Ahead of today's hearing on the Columbia River Crossing Project, CRC proponents have clouded the debate with two pieces of misinformation.
The inadequate I-5 bridge, a known bottleneck in
part because of a roadway lift to accommodate river traffic passing below, is
central to a multimodal transportation hub serving the Port of Portland. The
Marine Drive intersection just south of the bridge, whose rebuilding is part of
the proposed CRC, serves the port, which annually ships billions of tons of
Oregon-grown or Oregon-made goods to foreign markets. Freight-haulers using the
I-5, the West's main north-south highway, already schedule themselves around
predictable slowdowns and hours of congestion at the Columbia River. The free
movement of freight along the I-5, and the ability by freight trucks to deliver
to the port, are essential to sustaining and growing the Oregon economy.
12 million tons.
less than "billions."
a traffic study
Port of Portland described what is known about truck trips and Iâ5 Bridge crossing and the Port of Portland generates a relatively small portion of the trips over the Iâ5 Bridge. For this reason, no additional data were collected for the tolling and revenue study. There is no data available on the origin and destination of truck trips at the Port of Portland. It was reported that there are relatively few truck trips going to and from the Port of Portland. According to the Port Import Export Reporting Service (PIERS) approximately 10% of the 500 trips at Terminal 6 would use the bridge. (Source: Telephone conversation with Port of Portland.).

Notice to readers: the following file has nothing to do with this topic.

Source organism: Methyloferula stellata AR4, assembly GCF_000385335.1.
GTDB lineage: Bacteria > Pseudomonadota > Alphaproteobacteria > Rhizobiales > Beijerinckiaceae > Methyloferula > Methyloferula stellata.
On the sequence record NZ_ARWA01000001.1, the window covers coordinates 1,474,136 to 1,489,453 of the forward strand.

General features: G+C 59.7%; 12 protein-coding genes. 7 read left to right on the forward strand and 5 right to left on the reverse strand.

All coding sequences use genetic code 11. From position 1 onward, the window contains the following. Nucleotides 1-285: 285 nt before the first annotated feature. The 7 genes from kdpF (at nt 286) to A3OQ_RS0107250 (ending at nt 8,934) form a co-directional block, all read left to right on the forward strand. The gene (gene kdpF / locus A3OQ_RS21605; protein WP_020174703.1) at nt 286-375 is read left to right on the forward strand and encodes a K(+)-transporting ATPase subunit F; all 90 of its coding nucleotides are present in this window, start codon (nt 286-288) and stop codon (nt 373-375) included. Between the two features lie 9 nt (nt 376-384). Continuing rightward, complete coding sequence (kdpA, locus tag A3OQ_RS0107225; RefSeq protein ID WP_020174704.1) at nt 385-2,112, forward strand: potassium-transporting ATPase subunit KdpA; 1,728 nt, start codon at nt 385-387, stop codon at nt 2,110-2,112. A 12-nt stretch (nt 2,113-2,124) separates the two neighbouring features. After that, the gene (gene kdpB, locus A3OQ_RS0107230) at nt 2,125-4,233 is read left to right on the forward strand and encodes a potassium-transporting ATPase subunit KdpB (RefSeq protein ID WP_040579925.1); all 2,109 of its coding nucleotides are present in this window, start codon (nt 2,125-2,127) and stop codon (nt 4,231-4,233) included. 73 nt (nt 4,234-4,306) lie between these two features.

Johnson said no one has estimated the cost of seismically retrofitting
the Columbia River bridges, but he believes a project would be extremely
A new substructure would have to be built under the existing bridges for
perhaps $500 million or $600 million, which would about equal the cost
of the Columbia River Crossingâs bridge portion, Johnson said. The
trusses would have to be strengthened, he said, and the drawbridge
towers would need to be rebuilt for several hundred million dollars
"what is the cost to seismically upgrade the existing bridges?"
The Panel discussed and developed their opinion of estimated raw bridge
construction costs to retrofit both bridges. This opinion ranges from
$88 million to $190 million. This opinion of cost increases from $125
million to $265 million when design, permitting, right-of-way,
construction inspection and management, agency oversight, and
contingencies are added.
ODOT's Bruce Johnson
project's estimated cost has declined from $4.3 billion to $2.8 billion.